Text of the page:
I came to Barebow through the compound world, but then … I am an “archery enthusiast.” In our youth programs we teach recurve first (because they are lighter in weight) and Barebow first (because it is simpler). If a kid stops at any point, they will be able to shoot a basic bow without any gewgaws. After they have demonstrated a basic grasp of Barebow we offer them accessories to explore (offer, not require). we like to point out the fun of all bows (compound, recurve, trad, modern, even crossbows) and the fun of learning a new style. A foundation in Barebow Recurve prepares one for all of the others.

      Thank you for the kind words. Nice to hear some of this helps!

      Like

  6. Tony Gedalovitch

    The one thing that has not been mentioned with regard to the anchor point and draw length is creep. With out a clicker the natural thing to do is stop drawing when you reach your anchor, the problem with this is that as soon as you stop going backwards the string will start to creep forwards as the muscle weakening (even when just holding at full draw). I find the solution is to not stop drawing, as I approach my anchor point I slow down to the point that my draw stops but I am still slowly increasing pressure on the string (as my muscles fatigue they weaken so I have to put more effort in just to hold position), this “continuous” draw can then lead to a natural release and follow through.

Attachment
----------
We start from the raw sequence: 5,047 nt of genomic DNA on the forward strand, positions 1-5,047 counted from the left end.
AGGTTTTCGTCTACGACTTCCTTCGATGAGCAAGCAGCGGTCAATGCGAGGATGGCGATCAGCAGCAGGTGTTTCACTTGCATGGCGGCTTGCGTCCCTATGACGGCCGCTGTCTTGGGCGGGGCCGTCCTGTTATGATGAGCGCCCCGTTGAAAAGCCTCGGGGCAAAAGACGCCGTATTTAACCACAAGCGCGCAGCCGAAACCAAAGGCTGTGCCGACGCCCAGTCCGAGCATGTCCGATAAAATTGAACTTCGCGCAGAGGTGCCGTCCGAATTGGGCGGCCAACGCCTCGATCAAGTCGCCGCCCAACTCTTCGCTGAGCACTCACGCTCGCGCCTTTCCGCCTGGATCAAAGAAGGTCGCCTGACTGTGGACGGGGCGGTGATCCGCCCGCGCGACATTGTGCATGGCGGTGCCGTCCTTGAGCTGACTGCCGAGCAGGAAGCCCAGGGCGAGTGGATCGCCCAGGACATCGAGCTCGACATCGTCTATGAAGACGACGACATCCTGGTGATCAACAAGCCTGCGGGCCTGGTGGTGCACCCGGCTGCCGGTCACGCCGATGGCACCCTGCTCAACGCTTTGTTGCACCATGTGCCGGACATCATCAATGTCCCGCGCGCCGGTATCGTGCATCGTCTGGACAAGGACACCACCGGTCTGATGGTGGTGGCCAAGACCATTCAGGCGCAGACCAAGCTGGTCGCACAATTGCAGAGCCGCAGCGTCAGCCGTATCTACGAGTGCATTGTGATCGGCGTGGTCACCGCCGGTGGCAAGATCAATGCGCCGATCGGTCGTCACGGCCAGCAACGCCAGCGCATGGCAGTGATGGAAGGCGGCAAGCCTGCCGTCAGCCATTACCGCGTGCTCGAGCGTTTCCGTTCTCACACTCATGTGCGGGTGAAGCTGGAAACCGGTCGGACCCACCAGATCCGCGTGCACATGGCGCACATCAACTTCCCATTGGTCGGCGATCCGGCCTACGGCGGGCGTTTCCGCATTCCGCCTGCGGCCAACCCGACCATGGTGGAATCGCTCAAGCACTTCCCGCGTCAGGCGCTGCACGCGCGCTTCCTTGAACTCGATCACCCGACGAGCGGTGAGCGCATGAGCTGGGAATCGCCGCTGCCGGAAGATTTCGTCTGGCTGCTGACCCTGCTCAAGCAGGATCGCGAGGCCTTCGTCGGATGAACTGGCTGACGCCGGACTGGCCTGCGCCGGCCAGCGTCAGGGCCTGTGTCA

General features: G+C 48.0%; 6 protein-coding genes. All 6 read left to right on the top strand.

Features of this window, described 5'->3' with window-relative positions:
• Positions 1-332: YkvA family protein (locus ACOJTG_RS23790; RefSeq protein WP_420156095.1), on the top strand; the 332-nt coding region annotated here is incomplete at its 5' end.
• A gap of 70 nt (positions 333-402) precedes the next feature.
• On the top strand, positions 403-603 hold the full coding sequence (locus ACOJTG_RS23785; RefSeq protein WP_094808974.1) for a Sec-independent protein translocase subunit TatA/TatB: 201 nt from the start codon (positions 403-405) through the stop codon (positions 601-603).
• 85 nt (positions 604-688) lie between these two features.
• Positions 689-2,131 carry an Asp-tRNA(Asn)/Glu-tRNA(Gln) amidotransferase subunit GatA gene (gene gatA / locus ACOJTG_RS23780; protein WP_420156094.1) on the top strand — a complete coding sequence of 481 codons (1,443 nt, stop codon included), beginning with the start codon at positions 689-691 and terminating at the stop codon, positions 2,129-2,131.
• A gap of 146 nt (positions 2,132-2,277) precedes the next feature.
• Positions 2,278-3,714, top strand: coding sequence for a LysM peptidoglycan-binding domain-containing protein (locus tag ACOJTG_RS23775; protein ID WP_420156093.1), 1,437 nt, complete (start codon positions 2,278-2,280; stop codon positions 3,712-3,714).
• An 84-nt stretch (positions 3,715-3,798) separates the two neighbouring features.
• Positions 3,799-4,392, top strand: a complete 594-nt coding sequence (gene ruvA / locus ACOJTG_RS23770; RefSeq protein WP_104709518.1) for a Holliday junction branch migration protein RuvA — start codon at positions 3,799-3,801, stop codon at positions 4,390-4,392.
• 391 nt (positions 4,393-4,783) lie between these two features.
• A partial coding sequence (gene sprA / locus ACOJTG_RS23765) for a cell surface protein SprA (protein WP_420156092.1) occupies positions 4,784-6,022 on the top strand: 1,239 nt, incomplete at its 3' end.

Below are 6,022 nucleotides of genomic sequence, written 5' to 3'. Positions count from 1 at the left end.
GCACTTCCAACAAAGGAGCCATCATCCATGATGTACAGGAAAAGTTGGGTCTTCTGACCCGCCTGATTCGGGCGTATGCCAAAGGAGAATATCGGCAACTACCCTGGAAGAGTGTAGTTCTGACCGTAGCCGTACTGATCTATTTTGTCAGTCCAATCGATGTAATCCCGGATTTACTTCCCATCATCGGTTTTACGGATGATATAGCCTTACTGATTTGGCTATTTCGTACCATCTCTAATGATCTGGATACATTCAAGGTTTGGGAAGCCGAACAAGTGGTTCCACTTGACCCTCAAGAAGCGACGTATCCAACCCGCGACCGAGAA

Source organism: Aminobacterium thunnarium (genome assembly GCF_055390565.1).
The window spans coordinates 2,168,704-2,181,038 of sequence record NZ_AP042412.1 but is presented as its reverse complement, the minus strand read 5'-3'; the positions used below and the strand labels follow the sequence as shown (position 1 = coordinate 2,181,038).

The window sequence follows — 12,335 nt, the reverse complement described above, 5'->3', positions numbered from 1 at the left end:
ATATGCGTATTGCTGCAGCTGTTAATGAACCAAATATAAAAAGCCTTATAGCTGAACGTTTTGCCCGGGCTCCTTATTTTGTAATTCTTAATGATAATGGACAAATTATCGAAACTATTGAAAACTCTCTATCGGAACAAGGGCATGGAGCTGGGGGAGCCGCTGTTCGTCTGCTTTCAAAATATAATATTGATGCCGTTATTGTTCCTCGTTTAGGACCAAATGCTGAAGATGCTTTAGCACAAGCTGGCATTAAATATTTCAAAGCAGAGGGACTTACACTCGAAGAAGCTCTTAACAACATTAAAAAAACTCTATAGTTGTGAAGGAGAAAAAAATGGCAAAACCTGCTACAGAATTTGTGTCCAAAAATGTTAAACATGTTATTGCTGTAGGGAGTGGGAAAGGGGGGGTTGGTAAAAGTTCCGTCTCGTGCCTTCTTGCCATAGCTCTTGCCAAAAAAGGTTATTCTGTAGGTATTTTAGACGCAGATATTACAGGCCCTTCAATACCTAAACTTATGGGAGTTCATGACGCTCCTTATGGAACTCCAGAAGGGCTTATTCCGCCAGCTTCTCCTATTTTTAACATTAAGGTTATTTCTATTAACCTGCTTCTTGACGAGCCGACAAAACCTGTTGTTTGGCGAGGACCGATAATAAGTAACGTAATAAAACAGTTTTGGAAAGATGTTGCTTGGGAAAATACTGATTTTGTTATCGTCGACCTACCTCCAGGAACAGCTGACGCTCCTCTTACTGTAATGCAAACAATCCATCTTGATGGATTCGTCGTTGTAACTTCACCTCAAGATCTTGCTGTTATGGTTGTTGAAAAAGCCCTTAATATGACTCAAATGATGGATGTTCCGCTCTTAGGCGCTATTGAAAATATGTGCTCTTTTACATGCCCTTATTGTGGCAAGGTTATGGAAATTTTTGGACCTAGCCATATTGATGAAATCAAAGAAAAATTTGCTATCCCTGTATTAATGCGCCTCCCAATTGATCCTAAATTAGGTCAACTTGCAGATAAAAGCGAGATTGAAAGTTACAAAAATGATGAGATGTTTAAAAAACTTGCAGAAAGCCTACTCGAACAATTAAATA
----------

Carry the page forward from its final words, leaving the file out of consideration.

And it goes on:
Like

    • Too many people associate the draw only with increasing the distance between bowstring and bow. At the point we are discussing, that separation is fairly complete. The key, as you mention, is to keep the draw motion going, but at this point in time the draw elbow is moving sideways, not back and away from the bow. This is caused by back muscles moving the shoulder joints around and the bunching of those muscles is what gives us the feeling of back (muscle) tension. So, the anchor needs to be accompanied by a feeling of increased, even uncomfortable, back tension through the loose of the string. This creates a scenario in which the draw length is relatively constant, and free from creep or collapse, at full draw.

      Good point!

      Like